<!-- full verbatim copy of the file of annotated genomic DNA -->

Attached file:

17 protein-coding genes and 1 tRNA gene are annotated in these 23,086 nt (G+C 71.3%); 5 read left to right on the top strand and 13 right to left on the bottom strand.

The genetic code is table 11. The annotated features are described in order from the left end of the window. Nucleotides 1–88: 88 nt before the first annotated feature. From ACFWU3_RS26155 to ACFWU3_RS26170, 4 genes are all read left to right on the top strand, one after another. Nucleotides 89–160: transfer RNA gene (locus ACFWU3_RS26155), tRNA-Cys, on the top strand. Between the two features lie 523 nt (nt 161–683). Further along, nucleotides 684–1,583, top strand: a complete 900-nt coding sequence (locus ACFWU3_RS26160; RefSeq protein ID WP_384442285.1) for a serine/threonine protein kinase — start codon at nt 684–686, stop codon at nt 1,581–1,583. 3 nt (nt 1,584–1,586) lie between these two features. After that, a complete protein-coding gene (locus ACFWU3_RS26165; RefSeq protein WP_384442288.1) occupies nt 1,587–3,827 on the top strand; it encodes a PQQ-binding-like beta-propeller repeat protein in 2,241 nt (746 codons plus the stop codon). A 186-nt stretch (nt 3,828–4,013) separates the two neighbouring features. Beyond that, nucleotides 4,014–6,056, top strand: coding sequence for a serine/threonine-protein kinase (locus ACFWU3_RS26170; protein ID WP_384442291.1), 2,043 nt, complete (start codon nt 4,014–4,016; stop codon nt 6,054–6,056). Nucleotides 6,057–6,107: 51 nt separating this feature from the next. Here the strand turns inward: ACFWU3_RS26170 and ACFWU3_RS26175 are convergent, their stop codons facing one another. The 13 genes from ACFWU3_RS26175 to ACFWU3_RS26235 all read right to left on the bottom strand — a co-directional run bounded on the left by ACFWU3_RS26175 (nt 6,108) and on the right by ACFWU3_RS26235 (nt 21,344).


17 protein-coding genes and 1 tRNA gene are annotated in these 23,086 nt (G+C 71.3%); 5 read left to right on the top strand and 13 right to left on the bottom strand.

The genetic code is table 11. The annotated features are described in order from the left end of the window. Nucleotides 1–88: 88 nt before the first annotated feature. From ACFWU3_RS26155 to ACFWU3_RS26170, 4 genes are all read left to right on the top strand, one after another. Nucleotides 89–160: transfer RNA gene (locus ACFWU3_RS26155), tRNA-Cys, on the top strand. Between the two features lie 523 nt (nt 161–683). Further along, nucleotides 684–1,583, top strand: a complete 900-nt coding sequence (locus ACFWU3_RS26160; RefSeq protein ID WP_384442285.1) for a serine/threonine protein kinase — start codon at nt 684–686, stop codon at nt 1,581–1,583. 3 nt (nt 1,584–1,586) lie between these two features. After that, a complete protein-coding gene (locus ACFWU3_RS26165; RefSeq protein WP_384442288.1) occupies nt 1,587–3,827 on the top strand; it encodes a PQQ-binding-like beta-propeller repeat protein in 2,241 nt (746 codons plus the stop codon). A 186-nt stretch (nt 3,828–4,013) separates the two neighbouring features. Beyond that, nucleotides 4,014–6,056, top strand: coding sequence for a serine/threonine-protein kinase (locus ACFWU3_RS26170; protein ID WP_384442291.1), 2,043 nt, complete (start codon nt 4,014–4,016; stop codon nt 6,054–6,056). Nucleotides 6,057–6,107: 51 nt separating this feature from the next. Here the strand turns inward: ACFWU3_RS26170 and ACFWU3_RS26175 are convergent, their stop codons facing one another. The 13 genes from ACFWU3_RS26175 to ACFWU3_RS26235 all read right to left on the bottom strand — a co-directional run bounded on the left by ACFWU3_RS26175 (nt 6,108) and on the right by ACFWU3_RS26235 (nt 21,344).